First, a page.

Is There A Connection Between Smoking and Schizophrenia?

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Is There A Connection Between Smoking and Schizophrenia?

Most of the populations is already aware of how difficult it is to quit smoking. What usually motivates people to quit are the various health risks associated with smoking, including lung cancer, emphysema, heart disease, stroke, and many others. Now with the results of a new study, we can add schizophrenia to the list.

Results from a study done by The Lancet Psychiatry has found a link between schizophrenia and smoking based on the effects that nicotine has on the brain. In the past, smoking and schizophrenia were linked because researchers believed that schizophrenics were using smoking as a form of self medication. In many cases the stressful and confusing symptoms of the disorder were eased by a regular smoking habit. Researchers from the most recent study wanted to explore the link even further to determine if smoking actually increased the chances of developing schizophrenia.

By looking at the results of numerous studies done in the past and analyzing their connections between smoking and schizophrenia, the researchers were able to determine that among people who smoked daily, the chances of developing schizophrenia was two times higher than among nonsmokers. Daily smokers also tended to develop psychosis earlier than nonsmokers.

The researchers believe that the link between the two has a lot to do with the effects of nicotine on the brain’s production of dopamine. It turns out that repeated exposure to nicotine causes the brain to produce larger amounts of dopamine. These excess amounts of dopamine in the brain are what causes many psychotic illnesses to develop.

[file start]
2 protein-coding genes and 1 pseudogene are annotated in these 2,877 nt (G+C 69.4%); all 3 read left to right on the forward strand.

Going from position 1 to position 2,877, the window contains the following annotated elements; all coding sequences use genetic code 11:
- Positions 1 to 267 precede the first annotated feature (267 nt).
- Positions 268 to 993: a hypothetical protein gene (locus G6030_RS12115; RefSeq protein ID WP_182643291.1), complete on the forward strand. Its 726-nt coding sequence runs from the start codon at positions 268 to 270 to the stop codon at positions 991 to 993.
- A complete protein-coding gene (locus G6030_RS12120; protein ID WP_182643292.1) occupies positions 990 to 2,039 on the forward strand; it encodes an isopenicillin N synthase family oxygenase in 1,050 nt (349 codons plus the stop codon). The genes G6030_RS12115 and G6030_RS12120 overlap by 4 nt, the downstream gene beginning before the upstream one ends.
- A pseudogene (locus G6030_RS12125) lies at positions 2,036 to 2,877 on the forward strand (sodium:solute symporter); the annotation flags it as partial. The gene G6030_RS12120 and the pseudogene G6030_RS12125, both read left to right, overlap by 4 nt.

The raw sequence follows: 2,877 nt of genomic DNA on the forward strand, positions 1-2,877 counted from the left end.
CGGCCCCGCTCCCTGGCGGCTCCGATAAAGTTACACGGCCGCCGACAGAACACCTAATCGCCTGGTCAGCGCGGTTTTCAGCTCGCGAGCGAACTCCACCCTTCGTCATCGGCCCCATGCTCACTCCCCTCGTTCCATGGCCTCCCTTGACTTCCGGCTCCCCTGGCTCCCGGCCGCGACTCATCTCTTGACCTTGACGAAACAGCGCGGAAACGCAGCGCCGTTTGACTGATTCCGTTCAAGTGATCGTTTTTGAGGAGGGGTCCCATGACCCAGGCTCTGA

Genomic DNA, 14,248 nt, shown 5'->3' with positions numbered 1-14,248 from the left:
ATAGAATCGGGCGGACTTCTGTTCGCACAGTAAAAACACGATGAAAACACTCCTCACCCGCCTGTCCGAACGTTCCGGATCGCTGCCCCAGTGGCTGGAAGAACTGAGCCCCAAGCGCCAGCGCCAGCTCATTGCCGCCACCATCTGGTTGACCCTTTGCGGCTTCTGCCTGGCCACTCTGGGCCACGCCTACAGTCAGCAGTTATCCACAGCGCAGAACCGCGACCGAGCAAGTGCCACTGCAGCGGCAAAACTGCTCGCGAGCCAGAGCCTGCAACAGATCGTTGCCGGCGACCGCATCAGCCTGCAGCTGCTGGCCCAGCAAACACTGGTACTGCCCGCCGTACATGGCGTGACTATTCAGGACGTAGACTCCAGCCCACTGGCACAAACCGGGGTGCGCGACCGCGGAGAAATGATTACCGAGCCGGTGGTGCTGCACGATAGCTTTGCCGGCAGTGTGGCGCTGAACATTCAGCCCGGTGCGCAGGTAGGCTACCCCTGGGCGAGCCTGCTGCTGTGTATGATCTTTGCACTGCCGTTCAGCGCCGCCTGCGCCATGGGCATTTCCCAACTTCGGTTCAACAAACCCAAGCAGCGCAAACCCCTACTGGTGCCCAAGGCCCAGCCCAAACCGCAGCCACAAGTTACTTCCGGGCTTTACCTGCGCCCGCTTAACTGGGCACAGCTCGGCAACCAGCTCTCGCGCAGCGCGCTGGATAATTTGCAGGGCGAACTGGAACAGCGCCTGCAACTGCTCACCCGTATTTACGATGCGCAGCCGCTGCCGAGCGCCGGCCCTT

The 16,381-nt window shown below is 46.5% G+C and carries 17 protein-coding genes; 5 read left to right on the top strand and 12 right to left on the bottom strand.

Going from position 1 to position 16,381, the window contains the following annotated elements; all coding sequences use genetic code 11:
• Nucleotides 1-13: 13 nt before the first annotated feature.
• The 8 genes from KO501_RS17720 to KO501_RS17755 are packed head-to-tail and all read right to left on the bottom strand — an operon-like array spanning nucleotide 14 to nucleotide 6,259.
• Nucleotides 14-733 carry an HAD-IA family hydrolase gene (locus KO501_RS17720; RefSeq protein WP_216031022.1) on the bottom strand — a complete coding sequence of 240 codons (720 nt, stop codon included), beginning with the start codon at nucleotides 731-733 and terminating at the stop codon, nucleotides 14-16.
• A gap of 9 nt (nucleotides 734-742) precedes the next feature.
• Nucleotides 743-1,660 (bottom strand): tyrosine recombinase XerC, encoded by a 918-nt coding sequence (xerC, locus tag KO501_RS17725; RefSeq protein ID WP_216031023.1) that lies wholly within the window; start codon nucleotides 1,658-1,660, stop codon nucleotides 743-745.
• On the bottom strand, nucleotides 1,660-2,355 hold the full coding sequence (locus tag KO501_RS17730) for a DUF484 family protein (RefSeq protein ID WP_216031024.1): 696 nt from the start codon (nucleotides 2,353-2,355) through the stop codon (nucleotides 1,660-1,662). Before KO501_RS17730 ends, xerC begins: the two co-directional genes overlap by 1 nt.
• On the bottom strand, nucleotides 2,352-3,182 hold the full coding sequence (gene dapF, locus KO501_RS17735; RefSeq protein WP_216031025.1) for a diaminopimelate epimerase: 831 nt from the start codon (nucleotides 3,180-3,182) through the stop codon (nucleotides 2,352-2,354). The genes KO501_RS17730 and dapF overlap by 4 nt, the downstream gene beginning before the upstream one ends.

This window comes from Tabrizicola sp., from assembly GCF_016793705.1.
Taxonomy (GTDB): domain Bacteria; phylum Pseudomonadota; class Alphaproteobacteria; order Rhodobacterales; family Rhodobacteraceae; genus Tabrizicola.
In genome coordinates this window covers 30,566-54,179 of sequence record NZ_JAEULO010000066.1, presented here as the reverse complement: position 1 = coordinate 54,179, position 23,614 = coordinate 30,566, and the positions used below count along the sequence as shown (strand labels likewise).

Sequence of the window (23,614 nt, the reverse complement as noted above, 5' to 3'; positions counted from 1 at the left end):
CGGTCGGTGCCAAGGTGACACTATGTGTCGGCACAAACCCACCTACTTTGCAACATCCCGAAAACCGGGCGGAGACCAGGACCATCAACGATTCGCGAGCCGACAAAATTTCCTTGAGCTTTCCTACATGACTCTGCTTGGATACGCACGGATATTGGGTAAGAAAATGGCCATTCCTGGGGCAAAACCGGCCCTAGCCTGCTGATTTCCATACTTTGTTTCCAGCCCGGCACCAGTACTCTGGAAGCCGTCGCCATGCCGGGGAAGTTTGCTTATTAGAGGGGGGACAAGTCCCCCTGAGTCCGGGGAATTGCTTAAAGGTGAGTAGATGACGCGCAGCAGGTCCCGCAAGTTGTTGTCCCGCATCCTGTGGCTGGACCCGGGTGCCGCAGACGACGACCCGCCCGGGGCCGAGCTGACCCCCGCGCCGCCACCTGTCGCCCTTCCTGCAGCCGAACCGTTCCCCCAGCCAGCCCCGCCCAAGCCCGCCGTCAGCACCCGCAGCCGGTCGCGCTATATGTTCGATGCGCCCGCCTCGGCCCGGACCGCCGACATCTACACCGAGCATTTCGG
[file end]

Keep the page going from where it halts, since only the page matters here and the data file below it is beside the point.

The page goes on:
The effect of smoking on the brain is a complicated matter that researchers say needs further examination. For example, smoking has been linked to a lower risk of Parkinson’s disease, which is caused by decreased levels of dopamine in the brain. It remains to be seen if smoking is definitely linked to an increased risk of psychotic illnesses such as schizophrenia. Hopefully future studies will shed more light on the subject.

In the meantime, quitting is never a bad idea. In addition to raising the risk of developing cancer, heart disease, stroke, and emphysema, smoking has also been linked to depression and anxiety. The link between depression and smoking seems to be even more pronounced among teenage and young adult smokers. Young smokers may be using their habit as a way to self medicate, and eventually creating a self perpetuating cycle that is very difficult to break.

Nicotine alters the neurochemical pathways in the brains of smokers, and with young smokers the cycle that’s established early on can make quitting especially hard. Heavy smokers may experience intensified feelings of anxiety and depression because their tolerance to nicotine is so high. The pleasure center in the brain becomes accustomed to a certain amount of nicotine day after day. Breaking the cycle by trying to quit only disrupts the cycle and interferes with the individual’s moods.

If you do decide to quit smoking, know that you’re in for a challenge, but it can be done. You are doing your health and your wallet a big favor by quitting. Keep reminding yourself of the reasons you decided to quit in the first place (health, financial reasons, family, etc.) and try cutting down your habit a little at a time. Going cold turkey might sound like the right way to do it, but the chances of going back to your habit are very high. Try asking others for support or to quit with you, or take advantage of some of the nicotine replacement tools that are out there.

 
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